Michael Natoli’s Pumpkinstein is a 21-minute horror spanning decades, nay, centuries, as it follows a witch with a bloody past and a desire for better. When a college-going young man crosses paths with her, the results are bloody, but not quite fatal.
The film opens with the aforementioned boy, Ruben (James Capelli), drinking with his old hometown friends that he no longer fits with. Their resentment becomes his resentment and when they are found mutilated, it would be easy to speculate that it was Ruben’s doing. Not quite. Instead, the audience is fully aware of the true circumstances, involving a grotesque monster that Ruben does not have enough time to take in before he too becomes a victim.
The film provides an explanation by travelling back to the past in 1994, showing the making of the eponymous Pumpkinstein. The name is campy, as is the general use of horror in the film. A poised young woman, Gwen (Emily Fitzgerald) chats with a young man, Doyle (Tristan Ely) at a bar. Given their disparate dressing and incongruent personalities, this is likely not a pre-planned date. Not quite. Both of them have plans for each other. Gwen’s plans, revealed in a claustrophobic bathroom scene, are of personal reform. A centuries-old witch, she will now only kill those who she decides deserve it. Doyle, a date rapist, is about to be one of them.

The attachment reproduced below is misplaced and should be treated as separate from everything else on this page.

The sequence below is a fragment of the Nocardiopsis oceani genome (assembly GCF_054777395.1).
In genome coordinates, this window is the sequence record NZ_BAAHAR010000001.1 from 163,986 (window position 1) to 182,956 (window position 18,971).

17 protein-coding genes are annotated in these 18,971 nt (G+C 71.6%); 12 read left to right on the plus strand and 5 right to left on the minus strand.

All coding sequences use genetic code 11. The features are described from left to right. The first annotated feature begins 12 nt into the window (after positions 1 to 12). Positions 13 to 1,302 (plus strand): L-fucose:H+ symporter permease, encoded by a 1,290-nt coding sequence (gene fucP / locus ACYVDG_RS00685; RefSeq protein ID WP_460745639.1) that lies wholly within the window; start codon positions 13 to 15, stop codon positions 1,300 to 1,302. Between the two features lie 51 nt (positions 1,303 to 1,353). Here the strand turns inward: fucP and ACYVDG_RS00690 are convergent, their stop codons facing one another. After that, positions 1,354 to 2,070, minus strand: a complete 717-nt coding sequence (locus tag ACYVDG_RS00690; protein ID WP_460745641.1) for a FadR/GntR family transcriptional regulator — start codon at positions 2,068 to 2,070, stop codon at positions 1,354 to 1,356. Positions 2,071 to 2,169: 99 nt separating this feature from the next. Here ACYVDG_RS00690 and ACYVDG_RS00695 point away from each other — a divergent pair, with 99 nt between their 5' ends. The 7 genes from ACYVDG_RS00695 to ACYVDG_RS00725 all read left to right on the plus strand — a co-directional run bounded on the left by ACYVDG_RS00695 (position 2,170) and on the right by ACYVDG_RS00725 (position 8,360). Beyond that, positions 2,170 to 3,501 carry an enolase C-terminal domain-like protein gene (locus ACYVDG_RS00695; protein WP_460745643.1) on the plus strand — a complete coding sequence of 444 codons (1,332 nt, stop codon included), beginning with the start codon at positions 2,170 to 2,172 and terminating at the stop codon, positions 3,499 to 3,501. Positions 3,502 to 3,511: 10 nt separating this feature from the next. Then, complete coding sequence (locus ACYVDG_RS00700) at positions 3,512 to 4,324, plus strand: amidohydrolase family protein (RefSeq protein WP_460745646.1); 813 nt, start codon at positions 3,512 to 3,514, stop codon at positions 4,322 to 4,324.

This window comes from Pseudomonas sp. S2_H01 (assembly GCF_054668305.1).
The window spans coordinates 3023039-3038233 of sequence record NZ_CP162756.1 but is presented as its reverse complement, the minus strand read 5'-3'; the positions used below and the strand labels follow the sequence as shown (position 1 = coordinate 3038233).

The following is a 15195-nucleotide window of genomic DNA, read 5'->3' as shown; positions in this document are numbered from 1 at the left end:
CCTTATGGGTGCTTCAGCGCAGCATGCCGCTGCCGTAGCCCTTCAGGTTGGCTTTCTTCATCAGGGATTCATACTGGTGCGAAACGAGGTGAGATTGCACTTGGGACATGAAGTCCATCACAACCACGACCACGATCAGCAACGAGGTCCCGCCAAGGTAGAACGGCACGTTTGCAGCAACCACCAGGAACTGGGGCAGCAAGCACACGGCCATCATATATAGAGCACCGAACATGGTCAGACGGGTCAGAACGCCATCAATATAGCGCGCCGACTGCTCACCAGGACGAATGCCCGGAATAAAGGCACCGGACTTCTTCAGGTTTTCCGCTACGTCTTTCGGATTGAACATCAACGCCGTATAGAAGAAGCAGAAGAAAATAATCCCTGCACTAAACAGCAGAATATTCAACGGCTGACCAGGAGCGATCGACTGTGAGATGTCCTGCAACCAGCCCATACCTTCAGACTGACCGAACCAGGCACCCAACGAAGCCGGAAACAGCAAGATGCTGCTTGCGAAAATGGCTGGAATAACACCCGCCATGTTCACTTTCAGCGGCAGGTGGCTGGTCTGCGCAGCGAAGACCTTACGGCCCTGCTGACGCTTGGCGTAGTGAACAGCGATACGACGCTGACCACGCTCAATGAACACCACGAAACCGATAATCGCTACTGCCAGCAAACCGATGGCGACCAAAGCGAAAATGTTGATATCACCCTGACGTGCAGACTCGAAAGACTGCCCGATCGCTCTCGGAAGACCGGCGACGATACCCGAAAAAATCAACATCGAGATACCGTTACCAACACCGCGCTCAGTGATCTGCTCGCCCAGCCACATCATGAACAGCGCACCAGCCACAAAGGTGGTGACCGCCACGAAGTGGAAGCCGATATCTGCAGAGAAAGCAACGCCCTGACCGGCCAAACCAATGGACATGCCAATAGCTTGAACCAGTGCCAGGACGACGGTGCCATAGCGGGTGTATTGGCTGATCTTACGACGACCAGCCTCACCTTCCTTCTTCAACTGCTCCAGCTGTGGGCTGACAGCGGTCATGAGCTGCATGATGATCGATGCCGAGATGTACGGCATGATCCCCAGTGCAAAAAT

The film is splattered with gore in the style of 80s horror. It will be entertaining to fans of the genre, especially the particular niche in which the film situates itself. Pumpkinstein the monster does justice to its name. It does not have nearly as much screentime to do justice to the effort that must have gone into its construction, but then again, the point that the story nudges the audience towards is its existence, not individuality. The star of the show, instead, is Gwen—a witch who has just become Ruben’s new problem in the present day.
Pumpkinstein tells a temporally elaborate story, honing into the witch’s desires of the past, present and future. The witch will continue to fulfil her purpose but with small modifications of her own.
Watch Pumpkinstein Short Film Trailer
Pumpkinstein: Sinners and Monsters, Doomed to Exist Without Dignity